Still, more than 50 percent of Vegas’s green carpets remain. Entsminger admits the area has plenty of work left to do. “We’re proud of our conservation plan, but we’re not declaring victory,” he says.
That said, with just a 1.8 percent allotment, Nevada has the smallest entitlement of the seven states that share the river. The real issue, says Kenney, is “the fact that the Law of the River promises more water to seven states and Mexico than exists currently and is expected to ever exist.” He’s referring to a series of agreements, laws and court decisions made since the original Colorado Compact of 1922, which determined how much water would be allotted to each of the states.
Things would get a lot simpler if some serious rain could be counted on. There is a glimmer of hope in that regard, thanks to a possible return to El Niño conditions this coming winter. With above-average sea surface temperatures developing over much of the eastern tropical Pacific, the National Weather Service has indicated the potential for enhanced rainfall in parts of the West.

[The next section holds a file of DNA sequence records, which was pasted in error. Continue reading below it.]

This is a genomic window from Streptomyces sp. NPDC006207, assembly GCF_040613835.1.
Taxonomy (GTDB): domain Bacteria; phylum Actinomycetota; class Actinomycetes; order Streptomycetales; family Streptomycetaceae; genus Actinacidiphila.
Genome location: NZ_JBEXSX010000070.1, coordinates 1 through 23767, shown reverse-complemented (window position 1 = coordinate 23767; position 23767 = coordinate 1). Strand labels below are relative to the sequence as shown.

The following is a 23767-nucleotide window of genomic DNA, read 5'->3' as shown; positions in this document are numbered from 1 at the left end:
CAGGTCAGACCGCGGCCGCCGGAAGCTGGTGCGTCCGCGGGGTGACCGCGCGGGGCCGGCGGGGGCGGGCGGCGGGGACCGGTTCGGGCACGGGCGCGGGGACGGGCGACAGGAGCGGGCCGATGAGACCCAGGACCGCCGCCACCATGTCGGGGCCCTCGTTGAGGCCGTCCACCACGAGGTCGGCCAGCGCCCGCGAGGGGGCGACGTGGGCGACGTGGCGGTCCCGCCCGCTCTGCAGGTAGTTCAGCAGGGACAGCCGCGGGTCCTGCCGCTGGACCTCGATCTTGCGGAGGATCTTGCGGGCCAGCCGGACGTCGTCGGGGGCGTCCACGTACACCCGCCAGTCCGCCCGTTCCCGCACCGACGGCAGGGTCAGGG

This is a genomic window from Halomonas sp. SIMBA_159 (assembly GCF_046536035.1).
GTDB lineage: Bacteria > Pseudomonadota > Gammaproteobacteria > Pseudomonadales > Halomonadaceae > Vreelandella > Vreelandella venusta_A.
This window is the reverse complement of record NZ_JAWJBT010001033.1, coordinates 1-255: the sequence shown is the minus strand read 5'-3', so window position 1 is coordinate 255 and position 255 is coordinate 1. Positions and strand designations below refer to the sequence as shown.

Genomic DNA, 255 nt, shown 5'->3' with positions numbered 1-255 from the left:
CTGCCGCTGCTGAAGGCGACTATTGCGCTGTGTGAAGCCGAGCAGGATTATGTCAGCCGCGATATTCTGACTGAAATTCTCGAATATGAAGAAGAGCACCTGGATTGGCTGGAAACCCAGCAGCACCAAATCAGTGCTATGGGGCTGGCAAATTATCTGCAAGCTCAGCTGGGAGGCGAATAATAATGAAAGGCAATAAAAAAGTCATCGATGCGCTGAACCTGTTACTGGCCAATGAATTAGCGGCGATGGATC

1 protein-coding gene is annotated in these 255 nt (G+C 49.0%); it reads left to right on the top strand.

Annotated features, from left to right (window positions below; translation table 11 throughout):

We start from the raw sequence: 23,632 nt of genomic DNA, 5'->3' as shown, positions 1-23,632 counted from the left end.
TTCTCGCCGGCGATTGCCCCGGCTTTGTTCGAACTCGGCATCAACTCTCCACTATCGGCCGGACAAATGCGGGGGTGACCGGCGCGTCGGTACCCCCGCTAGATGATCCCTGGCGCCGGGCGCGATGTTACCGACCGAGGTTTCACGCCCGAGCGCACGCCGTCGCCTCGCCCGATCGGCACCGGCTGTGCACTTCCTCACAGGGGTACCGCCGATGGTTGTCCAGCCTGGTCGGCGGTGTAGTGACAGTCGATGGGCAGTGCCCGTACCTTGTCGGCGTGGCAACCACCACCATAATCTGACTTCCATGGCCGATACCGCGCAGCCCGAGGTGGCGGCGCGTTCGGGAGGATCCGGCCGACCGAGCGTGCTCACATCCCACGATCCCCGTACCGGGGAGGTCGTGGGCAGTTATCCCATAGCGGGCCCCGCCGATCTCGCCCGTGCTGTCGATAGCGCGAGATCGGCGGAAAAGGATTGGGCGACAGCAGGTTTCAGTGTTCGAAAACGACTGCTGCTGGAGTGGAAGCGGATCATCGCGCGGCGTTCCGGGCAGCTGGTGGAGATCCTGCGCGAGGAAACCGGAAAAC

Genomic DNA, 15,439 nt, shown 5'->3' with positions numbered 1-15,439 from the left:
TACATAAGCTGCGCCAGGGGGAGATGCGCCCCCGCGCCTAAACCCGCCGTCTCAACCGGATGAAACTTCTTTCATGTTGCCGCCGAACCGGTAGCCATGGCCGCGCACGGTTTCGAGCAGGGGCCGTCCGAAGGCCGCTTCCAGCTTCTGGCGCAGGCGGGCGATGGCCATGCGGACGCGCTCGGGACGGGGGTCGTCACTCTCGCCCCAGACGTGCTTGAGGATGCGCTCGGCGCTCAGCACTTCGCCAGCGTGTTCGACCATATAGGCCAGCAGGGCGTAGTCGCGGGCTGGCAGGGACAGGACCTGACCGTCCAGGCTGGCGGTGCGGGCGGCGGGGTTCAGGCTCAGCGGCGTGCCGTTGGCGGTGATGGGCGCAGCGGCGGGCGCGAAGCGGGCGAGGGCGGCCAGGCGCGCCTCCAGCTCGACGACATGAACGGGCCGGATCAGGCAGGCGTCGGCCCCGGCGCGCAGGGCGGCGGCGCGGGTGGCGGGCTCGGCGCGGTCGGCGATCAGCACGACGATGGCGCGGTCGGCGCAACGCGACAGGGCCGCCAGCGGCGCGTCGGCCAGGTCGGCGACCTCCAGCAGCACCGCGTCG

But even if next year turns out wet, that won’t be enough to fill those reservoirs. Dan Bunk, a senior hydrologist for the Bureau of Reclamation, says that would take an extremely wet period, like the one that occurred from 1982 to 1985. “If you were to simulate that four-year period in our models, you could fill the system back up in about four to five years. But you’re basically talking about repeating the highest four-year period on record,” Bunk says.
The chance of that happening is slim. Ault says we need only combine the long periods of aridity during the last few millennia with future climate models to understand we’re destined to face some serious droughts this century—thus increasing the need for water departments to tackle expensive, complex and time-consuming projects like Intake 3.
What’s more, Kenney points out that lowering intakes is just a coping strategy that doesn’t solve long-term water woes. “Make no mistake: If demands are allowed to continue exceeding supplies, then building a deeper straw only delays a day of reckoning. If a megadrought is on the horizon, then the money being spent by Las Vegas on the new intake is to buy time to find a solution; it’s not the solution itself.”